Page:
Primorska, the Kras and the Gorica region
This region is a world of its own. It is the most varied Slovene territory: it covers wild alpine world, high snow-capped rocky peaks, deep wild valleys, the karst world with famous caves and other karst phenomena, and the blue Adriatic sea. This is a country of mild Mediterranean and harsh Alpine climates, of noble Lipizzaners, mysterious underground and a hymn to the mountains.
A holiday or an excursion to the seaside, to the Kras, the land of pršut and Teran, or to the wild Soča Valley can be so thrilling and joyful that it is always a pleasure to return.
The Trenta Valley
It is from the Vršić saddle, the highest mountain pass in Slovenia, that we can first enjoy the magnificent view of the wild mountain ridges stretching to the south. Deep under the steep, mainly precipitous cliffs, winds the Trenta Valley, the valley that the famous mountaineer dr. Julius Kugy (1858 -1944) loved so passionately and described so poetically in his works.
The upper, blind part of the valley is called Zadnja Trenta. Scattered all over the valley are typical isolated Trenta homesteads. Trenta is from all sides encompassed by mighty mountains: Mojstrovka (2366 m), Jalovec (2654 m) Prisojnik (2547 m), Razor (2601 m), Planja (2453 m), Goličica (2101 m), Trentarski Pelc (2109 m) and rocky ridge of Veliki Pelc (2388 m).
Under the steep slope of mighty Mojstrovka lies the source of the Soča River (916 m), arguably the most beautiful European river, flowing over gravel down through the narrow valley, sparkling and crystal clear. From the amphitheater surrounded by Prisojnik, Razor, Planja and Goličica springs the Mlinarica, which right before it throws itself into the Soča runs trough a wild gorge.
From the side valley of Zadnjica a bit further down the Sofia, flows the Zadnjica brook. At the confluence of the Soča and the Zadnjica lies the village of Na Logu, the first clustered settlement in the valley and the center of the Trenta where we can find the Trenta Museum. Nearby is the Alpine botanical garden Juliana, designed and set up a century ago by dr. Julius Kugy.
Through the valley of Spodnja Trenta the road along the Soča brings us to the village of Sofia overlooking the Lepena valley in the south-east. From the Lepena valley lead mountain trails past the Krn and the Komna to Bohinj. Those parts are perfect for long and exciting mountain trips.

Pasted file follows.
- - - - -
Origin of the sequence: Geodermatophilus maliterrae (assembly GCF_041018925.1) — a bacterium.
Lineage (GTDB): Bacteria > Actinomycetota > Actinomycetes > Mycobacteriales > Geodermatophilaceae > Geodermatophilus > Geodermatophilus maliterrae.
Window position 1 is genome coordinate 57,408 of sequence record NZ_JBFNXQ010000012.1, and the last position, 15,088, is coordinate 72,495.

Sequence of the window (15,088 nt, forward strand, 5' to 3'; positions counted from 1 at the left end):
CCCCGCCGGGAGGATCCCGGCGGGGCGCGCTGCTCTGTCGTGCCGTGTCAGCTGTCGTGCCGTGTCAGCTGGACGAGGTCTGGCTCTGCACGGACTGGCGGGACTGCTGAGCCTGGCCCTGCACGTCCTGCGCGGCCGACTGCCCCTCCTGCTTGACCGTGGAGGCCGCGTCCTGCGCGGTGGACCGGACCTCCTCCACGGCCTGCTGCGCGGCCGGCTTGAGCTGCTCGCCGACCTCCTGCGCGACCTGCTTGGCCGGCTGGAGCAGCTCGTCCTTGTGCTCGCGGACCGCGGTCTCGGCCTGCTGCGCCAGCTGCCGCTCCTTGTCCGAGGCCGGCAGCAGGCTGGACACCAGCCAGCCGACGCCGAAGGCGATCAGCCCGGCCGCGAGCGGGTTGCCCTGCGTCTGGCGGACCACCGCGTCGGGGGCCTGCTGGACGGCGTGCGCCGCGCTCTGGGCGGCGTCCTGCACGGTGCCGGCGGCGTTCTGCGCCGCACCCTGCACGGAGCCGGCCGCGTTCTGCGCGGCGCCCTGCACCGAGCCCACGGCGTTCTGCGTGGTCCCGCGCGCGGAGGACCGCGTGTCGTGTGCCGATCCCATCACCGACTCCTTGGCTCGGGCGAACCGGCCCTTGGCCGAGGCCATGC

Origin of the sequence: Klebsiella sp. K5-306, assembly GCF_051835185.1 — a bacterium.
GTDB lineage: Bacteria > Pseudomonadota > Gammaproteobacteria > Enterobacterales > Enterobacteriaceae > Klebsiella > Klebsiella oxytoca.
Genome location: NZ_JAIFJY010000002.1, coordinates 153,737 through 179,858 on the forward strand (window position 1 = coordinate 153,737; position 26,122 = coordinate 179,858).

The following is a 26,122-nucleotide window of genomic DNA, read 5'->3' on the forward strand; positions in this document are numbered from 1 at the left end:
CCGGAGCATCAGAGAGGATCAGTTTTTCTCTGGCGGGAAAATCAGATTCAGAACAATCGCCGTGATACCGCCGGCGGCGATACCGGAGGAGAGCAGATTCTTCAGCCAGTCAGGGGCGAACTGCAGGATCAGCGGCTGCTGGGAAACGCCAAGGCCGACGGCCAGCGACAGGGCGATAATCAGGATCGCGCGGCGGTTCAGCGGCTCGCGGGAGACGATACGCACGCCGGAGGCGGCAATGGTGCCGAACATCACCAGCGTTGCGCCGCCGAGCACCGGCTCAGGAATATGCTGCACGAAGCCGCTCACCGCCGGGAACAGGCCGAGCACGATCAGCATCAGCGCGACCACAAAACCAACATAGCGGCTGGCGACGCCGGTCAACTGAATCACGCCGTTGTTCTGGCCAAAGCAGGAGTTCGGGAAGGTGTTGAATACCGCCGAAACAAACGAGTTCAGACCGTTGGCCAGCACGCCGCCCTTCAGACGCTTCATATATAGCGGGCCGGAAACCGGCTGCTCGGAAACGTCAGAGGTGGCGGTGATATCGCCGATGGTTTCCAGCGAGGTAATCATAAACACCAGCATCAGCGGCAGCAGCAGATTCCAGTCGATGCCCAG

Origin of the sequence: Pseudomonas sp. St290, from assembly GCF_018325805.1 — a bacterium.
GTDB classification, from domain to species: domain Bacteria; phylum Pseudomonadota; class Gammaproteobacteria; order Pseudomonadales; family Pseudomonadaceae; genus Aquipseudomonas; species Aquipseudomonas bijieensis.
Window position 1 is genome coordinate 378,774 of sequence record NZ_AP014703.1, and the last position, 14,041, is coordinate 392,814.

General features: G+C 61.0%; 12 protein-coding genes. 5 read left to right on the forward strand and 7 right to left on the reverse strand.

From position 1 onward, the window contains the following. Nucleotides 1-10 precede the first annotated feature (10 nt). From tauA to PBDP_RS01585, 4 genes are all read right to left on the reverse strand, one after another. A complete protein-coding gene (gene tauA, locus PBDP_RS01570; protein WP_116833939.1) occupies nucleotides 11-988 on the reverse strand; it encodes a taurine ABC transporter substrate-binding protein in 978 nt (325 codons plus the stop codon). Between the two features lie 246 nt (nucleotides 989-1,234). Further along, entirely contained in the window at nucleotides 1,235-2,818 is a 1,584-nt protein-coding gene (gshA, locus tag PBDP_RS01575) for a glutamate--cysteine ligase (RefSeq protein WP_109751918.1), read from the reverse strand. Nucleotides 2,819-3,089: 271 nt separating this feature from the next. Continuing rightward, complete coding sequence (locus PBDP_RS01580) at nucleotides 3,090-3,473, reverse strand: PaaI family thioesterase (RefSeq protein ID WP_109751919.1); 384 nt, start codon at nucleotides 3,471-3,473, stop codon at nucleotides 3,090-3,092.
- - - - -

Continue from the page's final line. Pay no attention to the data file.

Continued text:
Behind the village of Soča the valley turns west. After the last narrows between Svinjak (1637 m) and Javoršček (1549 m) the valley widens into the Bovec basin.
Although there is only 80 km of air distance between the Soča source and its outfall into the Adriatic sea the landscape is impossibly picturesque and varied. On its short journey, Soča is greeted by deep alpine valleys, green mountain pastures, karst plateaus and the Italian Friuli plain.
North of the Bovec basin between Svinjak and Rombon (2208 m) lies the Koritnica valley. Under the Kluže fortification lies the famous up to 60 m deep Koritnica gorge with its ravines. The road leads through the gorge, which used to be protected by the fortress, to Log pod Mangrtom, one of the most beautiful Slovene villages, and to the Predel mountain pass (1156 m) which is also an international border crossing with Italy. About a kilometer before the border, a road branches off and turns steeply up the slope, bringing us to the saddle Mangartsko sedlo (2072) right under the top of Mangart. It is the highest road in Slovenia. The saddle offers great views of the Julian Alps and the Koritnica valley, lying 1110m under an overhang cliff.
Wilderness of the Trenta, mysterious gorges, unspoiled nature of the Triglav National Park and arguably the most beautiful European river, the Soča, leave a visitor with an indelible impression. Particular to this clean green river is the Soča trout which grows to unimaginable sizes. It is not so uncommon that a Soča fisherman can boast with a meter long trout. It is also one of the reasons that make people from far and near return to the magic embrace of the river.
On solitary farmhouses, among the steep slopes of the valley, life was no bed of roses. Today the majority of the idyllic farmhouses are actually weekend-cottages and people from the valley found in tourism an easier way to survive. But due to the harsh weather conditions the tourist season in the Trenta is limited to the warmest summer time. And even then, mornings are quite fresh, far from expected.
The tunnel leading from Log pod Mangrtom to Italy was made as early as 1903 because of the needs of the lead mine in Rabelj. And high above the valley, Mangart (2679 m) rises steeply to the sky.